Soil Building – What to Feed the Soil
CLAY – High Priority. Clay is of interest to gardeners due to its water holding ability. It is useful in binding soil particles together to create a crumb structure. Bentonite and Kaolin are the readily available forms, replaces soil wetting agents as it coats the sand and organic particles with the minute clay particles that are highly charged and attracted to both water and soil minerals. Use at a minimum rate of 1kg per 10m2 on course sandy soils, and ½ kg per 10m2 on finer soils or soils with a higher humus content.
COMPOST- High Priority. is organic matter that has been decomposed and recycled as a fertilizer and soil amendment. At its most essential, the process of composting requires simply piling up waste outdoors and waiting a year or more. Modern, methodical composting is a multi-step, closely monitored process with measured inputs of water, air and carbon- and nitrogen-rich materials.
ROCK DUST – High Priority. Rock dust is a powder made from finely ground up rocks; it is a by-product of rock crushing and polishing. It is usually a mixture of granite and basalt rocks, which are high in iron, boron, manganese, copper, zinc and molybdenum. The benefit of having such a fine powder enables soil microbes and chemicals to break the minerals down, meaning faster availability for plants.
KELP – High Priority. Kelp powder (stock feed companies) and good seaweed solutions add micronutrient to the soil that may not be found in the land based rock dust.
LUCERNE/ALFALFA – High Priority Primarily they are used to increase organic matter in the soil, high in nitrogen and it does offer nutrients and a high availability of trace minerals. They contain trianconatol, a natural fatty-acid growth stimulant. Lupin mulch is also good.
BLOOD and BONE – Low Priority Similar to Lucerne above, source of natural NPK and minerals, however given its from animals and of unknown sources (unless your own animals) Lucerne is the preference for this boosting ‘fertiliser’.
COURSE MULCH – High Priority – Street tree mulch and other course mulches all for slow and steady feeding and water conservation in the soil. A combination of feeder mulches (eg alfalfa and water wise mulch is good.
FISH HYDROLYSATE – 100% pure liquid fish from the waste product of the fishing industry. The difference between fish emulsion & fish hydrolysate is the fish oil. Emulsion has been put through a process to remove most of the oil, which is used in other products, like cosmetics. Fish Hydrolysate still contains the oil and is undiluted, and so is a richer food source for beneficial microbes and especially beneficial fungi in the soil.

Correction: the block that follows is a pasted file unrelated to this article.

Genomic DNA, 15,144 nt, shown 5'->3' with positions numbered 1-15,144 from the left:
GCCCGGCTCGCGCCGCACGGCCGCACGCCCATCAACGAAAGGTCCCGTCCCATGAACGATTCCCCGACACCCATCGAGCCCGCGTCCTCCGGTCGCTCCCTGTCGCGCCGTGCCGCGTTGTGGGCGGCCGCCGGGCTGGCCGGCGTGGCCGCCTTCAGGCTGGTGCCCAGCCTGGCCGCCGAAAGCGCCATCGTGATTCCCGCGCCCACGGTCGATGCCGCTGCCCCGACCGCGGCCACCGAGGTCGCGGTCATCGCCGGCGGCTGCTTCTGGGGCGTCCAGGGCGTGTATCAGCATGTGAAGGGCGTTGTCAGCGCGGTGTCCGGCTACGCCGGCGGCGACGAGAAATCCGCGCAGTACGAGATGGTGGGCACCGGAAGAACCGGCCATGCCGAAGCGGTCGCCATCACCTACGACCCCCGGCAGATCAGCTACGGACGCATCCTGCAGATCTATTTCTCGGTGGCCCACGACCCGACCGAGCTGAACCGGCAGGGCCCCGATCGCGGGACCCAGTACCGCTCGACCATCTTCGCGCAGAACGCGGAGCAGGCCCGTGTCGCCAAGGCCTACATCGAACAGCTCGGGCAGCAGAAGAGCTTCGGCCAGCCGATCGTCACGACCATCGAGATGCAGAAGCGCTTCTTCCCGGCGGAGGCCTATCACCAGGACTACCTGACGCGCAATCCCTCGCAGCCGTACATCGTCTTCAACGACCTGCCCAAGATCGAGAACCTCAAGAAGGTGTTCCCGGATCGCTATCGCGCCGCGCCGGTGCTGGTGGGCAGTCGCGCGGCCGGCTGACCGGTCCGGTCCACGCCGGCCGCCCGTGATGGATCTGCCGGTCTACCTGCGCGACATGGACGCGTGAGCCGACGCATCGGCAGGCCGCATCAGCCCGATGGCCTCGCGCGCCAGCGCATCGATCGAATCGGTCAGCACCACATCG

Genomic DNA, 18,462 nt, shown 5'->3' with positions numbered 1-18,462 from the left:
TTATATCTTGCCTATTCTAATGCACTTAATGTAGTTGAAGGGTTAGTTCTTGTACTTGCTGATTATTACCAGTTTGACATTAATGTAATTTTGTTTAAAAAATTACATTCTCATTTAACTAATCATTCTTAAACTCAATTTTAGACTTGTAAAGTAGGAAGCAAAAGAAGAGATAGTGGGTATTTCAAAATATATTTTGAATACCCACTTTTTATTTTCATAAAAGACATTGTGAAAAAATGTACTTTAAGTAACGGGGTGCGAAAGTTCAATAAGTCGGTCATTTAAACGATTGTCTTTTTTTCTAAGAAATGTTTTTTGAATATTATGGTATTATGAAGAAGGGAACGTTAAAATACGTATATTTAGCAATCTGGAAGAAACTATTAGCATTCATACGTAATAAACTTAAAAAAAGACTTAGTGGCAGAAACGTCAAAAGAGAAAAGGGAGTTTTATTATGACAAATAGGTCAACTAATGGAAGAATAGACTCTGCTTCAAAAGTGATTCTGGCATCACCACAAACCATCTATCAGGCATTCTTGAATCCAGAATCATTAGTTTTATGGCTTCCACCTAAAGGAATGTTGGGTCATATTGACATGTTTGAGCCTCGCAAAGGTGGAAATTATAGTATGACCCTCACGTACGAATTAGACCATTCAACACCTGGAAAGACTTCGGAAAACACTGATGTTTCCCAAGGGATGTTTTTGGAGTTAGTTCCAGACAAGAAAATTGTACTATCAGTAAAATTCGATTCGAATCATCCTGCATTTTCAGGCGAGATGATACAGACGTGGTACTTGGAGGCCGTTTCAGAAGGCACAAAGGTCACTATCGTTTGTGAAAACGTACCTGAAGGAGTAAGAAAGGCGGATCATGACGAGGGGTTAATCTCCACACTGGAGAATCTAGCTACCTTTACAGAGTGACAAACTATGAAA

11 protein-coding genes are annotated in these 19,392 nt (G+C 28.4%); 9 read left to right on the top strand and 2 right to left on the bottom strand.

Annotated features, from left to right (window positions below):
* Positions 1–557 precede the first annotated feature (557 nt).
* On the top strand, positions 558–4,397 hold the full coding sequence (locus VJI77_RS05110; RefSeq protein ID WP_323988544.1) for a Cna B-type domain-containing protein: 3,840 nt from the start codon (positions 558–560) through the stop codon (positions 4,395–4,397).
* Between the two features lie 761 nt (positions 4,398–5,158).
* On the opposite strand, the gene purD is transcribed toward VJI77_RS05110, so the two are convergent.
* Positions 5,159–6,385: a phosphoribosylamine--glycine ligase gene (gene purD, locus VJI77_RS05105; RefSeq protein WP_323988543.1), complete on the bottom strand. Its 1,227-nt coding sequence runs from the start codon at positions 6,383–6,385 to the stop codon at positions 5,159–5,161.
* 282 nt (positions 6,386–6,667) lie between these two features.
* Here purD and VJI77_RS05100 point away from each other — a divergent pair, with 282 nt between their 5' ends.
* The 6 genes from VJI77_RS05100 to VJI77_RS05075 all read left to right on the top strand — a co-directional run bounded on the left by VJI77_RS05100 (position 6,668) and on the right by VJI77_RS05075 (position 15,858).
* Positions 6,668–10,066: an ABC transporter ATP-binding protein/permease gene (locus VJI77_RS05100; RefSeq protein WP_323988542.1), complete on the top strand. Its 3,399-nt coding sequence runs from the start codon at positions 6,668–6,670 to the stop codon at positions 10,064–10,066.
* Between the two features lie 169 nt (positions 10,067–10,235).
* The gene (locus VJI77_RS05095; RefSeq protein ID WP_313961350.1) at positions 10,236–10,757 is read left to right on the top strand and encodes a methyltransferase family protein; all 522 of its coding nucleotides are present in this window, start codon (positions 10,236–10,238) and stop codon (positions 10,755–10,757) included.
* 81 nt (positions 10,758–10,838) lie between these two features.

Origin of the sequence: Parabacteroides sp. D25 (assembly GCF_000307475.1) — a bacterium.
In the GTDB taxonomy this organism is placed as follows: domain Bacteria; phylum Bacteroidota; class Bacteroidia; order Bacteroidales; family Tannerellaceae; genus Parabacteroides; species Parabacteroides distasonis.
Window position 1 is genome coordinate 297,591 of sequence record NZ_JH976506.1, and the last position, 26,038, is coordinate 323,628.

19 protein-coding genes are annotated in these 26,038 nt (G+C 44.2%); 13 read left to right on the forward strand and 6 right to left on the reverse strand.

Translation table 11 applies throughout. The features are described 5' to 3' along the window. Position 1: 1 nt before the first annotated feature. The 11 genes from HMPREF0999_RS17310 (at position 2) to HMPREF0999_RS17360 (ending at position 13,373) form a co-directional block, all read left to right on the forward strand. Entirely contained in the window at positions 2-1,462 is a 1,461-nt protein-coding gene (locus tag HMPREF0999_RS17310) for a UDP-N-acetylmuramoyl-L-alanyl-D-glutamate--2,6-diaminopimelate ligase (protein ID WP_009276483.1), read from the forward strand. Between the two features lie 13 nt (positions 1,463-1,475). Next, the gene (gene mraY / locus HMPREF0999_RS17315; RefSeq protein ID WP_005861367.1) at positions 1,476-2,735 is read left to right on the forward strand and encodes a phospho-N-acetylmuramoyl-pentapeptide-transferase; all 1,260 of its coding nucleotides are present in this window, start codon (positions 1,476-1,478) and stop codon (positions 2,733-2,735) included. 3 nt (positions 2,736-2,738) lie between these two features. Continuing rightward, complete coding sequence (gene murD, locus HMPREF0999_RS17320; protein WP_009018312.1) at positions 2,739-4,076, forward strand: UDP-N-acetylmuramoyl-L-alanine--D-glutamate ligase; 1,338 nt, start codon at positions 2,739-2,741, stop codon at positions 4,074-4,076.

DOLOMITE – Calcium magnesium carbonate (calmag), Dolomite occurs as a type of limestone. It is widely used in industry and horticulture. Dolomite will supply calcium and magnesium to your soil, and will increase the alkalinity (raise pH) of acidic soils.
BIOCHAR – Biochar is made from carbon sources put through a special pyrolysis burner, which keeps the waste at a very high temperature for an extended period. Carbon produced in the process is captured and stored in the biochar (it is a carbon negative (sequestration process). Biochar provides large amounts of carbon, which won’t break down, is highly absorbent, and provides a habitat and food source for beneficial microbes.
ZEOLITE –. Produced through volcanic activity, Zeolite is a very porous mineral. Due to its porous nature, each particle has a large surface area, enabling what is known as ‘cation exchange’ to take place. This means that Zeolite can hold and exchange nutrients required by plants, making nutrients readily available. This is a good product but compost and humus do much the same thing and you will have used them for primary soil building already.
GYPSUM – Hydrated calcium sulfate. Gardeners are often told to use it as a clay breaker. The issue here is treating the symptom rather than the cause – addressing your calcium and magnesium ratios is recommended rather than using gypsum and risking sodium sulphate concentration in ground water.
SULPHUR – Sulfur is used to temporarily raise the acidity (lower pH) of a soil. You can not change your backyards entire pH. Concentrate efforts around specific areas ensuring that lots of clay, compost and acidic mulch (pine needles) is used first to hold the sulphur insitu and extend the depression..
EPSOM SALT (Magnesium Sulphate) – Magnesium deficiency is normally caused by too alkaline a soil rather than lack of Magnesium, so conduct a pH test first.
POTASH (Potassium Sulphate) – Potassium is one of the three ‘macronutrients’ essential for healthy plant growth.
SPONGOLITE (Silicon dioxide) – Spongolite is actually ancient, fossilised sea sponges and is almost 99% silica. Silica plays a very important role in strengthening cell structure in plants.
This information has been adapted from the wonderful resources on The Green Life Soil Companies website. http://www.greenlifesoil.com.au/